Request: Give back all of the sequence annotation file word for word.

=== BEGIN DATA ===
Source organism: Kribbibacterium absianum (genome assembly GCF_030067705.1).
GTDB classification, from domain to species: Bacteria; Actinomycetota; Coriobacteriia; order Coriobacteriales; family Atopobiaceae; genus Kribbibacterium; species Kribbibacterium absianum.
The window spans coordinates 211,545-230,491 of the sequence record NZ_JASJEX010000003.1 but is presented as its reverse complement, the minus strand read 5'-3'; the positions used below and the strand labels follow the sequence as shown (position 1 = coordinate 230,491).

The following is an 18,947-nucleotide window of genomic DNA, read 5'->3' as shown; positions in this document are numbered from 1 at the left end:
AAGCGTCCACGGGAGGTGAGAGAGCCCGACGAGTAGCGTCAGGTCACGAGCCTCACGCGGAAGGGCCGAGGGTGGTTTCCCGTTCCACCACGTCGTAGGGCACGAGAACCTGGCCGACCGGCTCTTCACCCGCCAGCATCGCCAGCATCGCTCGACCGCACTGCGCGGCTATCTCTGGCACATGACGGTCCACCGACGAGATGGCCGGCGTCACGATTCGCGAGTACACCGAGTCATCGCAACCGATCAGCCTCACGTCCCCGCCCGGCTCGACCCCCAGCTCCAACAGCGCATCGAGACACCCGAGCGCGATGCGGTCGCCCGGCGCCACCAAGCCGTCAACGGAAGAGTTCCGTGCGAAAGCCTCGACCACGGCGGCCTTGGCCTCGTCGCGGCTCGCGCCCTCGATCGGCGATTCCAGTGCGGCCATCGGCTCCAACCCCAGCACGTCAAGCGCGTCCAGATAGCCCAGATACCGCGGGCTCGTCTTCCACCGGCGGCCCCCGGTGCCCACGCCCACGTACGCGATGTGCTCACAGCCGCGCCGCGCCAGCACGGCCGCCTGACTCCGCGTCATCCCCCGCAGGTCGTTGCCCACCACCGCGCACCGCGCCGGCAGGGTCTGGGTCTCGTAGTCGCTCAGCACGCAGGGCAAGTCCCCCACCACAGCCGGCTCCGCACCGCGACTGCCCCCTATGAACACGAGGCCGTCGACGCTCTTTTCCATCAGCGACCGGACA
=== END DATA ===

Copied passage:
Source organism: Kribbibacterium absianum (genome assembly GCF_030067705.1).
GTDB classification, from domain to species: Bacteria; Actinomycetota; Coriobacteriia; order Coriobacteriales; family Atopobiaceae; genus Kribbibacterium; species Kribbibacterium absianum.
The window spans coordinates 211,545-230,491 of the sequence record NZ_JASJEX010000003.1 but is presented as its reverse complement, the minus strand read 5'-3'; the positions used below and the strand labels follow the sequence as shown (position 1 = coordinate 230,491).

The following is an 18,947-nucleotide window of genomic DNA, read 5'->3' as shown; positions in this document are numbered from 1 at the left end:
AAGCGTCCACGGGAGGTGAGAGAGCCCGACGAGTAGCGTCAGGTCACGAGCCTCACGCGGAAGGGCCGAGGGTGGTTTCCCGTTCCACCACGTCGTAGGGCACGAGAACCTGGCCGACCGGCTCTTCACCCGCCAGCATCGCCAGCATCGCTCGACCGCACTGCGCGGCTATCTCTGGCACATGACGGTCCACCGACGAGATGGCCGGCGTCACGATTCGCGAGTACACCGAGTCATCGCAACCGATCAGCCTCACGTCCCCGCCCGGCTCGACCCCCAGCTCCAACAGCGCATCGAGACACCCGAGCGCGATGCGGTCGCCCGGCGCCACCAAGCCGTCAACGGAAGAGTTCCGTGCGAAAGCCTCGACCACGGCGGCCTTGGCCTCGTCGCGGCTCGCGCCCTCGATCGGCGATTCCAGTGCGGCCATCGGCTCCAACCCCAGCACGTCAAGCGCGTCCAGATAGCCCAGATACCGCGGGCTCGTCTTCCACCGGCGGCCCCCGGTGCCCACGCCCACGTACGCGATGTGCTCACAGCCGCGCCGCGCCAGCACGGCCGCCTGACTCCGCGTCATCCCCCGCAGGTCGTTGCCCACCACCGCGCACCGCGCCGGCAGGGTCTGGGTCTCGTAGTCGCTCAGCACGCAGGGCAAGTCCCCCACCACAGCCGGCTCCGCACCGCGACTGCCCCCTATGAACACGAGGCCGTCGACGCTCTTTTCCATCAGCGACCGGACA